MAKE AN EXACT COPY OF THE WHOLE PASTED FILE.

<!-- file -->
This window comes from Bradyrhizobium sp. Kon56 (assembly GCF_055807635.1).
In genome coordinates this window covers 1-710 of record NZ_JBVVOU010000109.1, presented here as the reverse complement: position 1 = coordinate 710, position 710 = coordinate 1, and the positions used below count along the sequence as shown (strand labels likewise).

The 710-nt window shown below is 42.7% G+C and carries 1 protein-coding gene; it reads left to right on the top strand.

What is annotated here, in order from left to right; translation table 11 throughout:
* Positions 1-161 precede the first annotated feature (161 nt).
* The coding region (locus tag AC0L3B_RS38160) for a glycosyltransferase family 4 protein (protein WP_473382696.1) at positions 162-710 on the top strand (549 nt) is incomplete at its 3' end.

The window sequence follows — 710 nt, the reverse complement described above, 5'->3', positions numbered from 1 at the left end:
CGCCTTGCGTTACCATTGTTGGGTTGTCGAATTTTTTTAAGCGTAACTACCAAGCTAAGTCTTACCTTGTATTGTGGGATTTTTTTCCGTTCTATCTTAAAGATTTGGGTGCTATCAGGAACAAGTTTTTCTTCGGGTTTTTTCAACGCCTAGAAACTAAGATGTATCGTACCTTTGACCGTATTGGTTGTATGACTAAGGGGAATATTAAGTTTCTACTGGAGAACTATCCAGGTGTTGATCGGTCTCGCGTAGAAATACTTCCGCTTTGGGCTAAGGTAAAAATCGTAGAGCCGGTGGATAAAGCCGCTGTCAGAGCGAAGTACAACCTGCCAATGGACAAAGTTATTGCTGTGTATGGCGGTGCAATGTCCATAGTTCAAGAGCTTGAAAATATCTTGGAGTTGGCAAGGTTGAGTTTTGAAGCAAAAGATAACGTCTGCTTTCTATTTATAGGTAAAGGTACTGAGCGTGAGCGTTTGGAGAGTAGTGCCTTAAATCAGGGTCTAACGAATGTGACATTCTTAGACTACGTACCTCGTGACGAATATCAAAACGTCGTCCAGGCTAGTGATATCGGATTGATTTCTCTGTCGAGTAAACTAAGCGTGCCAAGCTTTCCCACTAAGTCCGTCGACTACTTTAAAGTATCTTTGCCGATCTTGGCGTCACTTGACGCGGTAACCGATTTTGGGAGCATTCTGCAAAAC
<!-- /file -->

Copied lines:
This window comes from Bradyrhizobium sp. Kon56 (assembly GCF_055807635.1).
In genome coordinates this window covers 1-710 of record NZ_JBVVOU010000109.1, presented here as the reverse complement: position 1 = coordinate 710, position 710 = coordinate 1, and the positions used below count along the sequence as shown (strand labels likewise).

The 710-nt window shown below is 42.7% G+C and carries 1 protein-coding gene; it reads left to right on the top strand.

What is annotated here, in order from left to right; translation table 11 throughout:
* Positions 1-161 precede the first annotated feature (161 nt).
* The coding region (locus tag AC0L3B_RS38160) for a glycosyltransferase family 4 protein (protein WP_473382696.1) at positions 162-710 on the top strand (549 nt) is incomplete at its 3' end.

The window sequence follows — 710 nt, the reverse complement described above, 5'->3', positions numbered from 1 at the left end:
CGCCTTGCGTTACCATTGTTGGGTTGTCGAATTTTTTTAAGCGTAACTACCAAGCTAAGTCTTACCTTGTATTGTGGGATTTTTTTCCGTTCTATCTTAAAGATTTGGGTGCTATCAGGAACAAGTTTTTCTTCGGGTTTTTTCAACGCCTAGAAACTAAGATGTATCGTACCTTTGACCGTATTGGTTGTATGACTAAGGGGAATATTAAGTTTCTACTGGAGAACTATCCAGGTGTTGATCGGTCTCGCGTAGAAATACTTCCGCTTTGGGCTAAGGTAAAAATCGTAGAGCCGGTGGATAAAGCCGCTGTCAGAGCGAAGTACAACCTGCCAATGGACAAAGTTATTGCTGTGTATGGCGGTGCAATGTCCATAGTTCAAGAGCTTGAAAATATCTTGGAGTTGGCAAGGTTGAGTTTTGAAGCAAAAGATAACGTCTGCTTTCTATTTATAGGTAAAGGTACTGAGCGTGAGCGTTTGGAGAGTAGTGCCTTAAATCAGGGTCTAACGAATGTGACATTCTTAGACTACGTACCTCGTGACGAATATCAAAACGTCGTCCAGGCTAGTGATATCGGATTGATTTCTCTGTCGAGTAAACTAAGCGTGCCAAGCTTTCCCACTAAGTCCGTCGACTACTTTAAAGTATCTTTGCCGATCTTGGCGTCACTTGACGCGGTAACCGATTTTGGGAGCATTCTGCAAAAC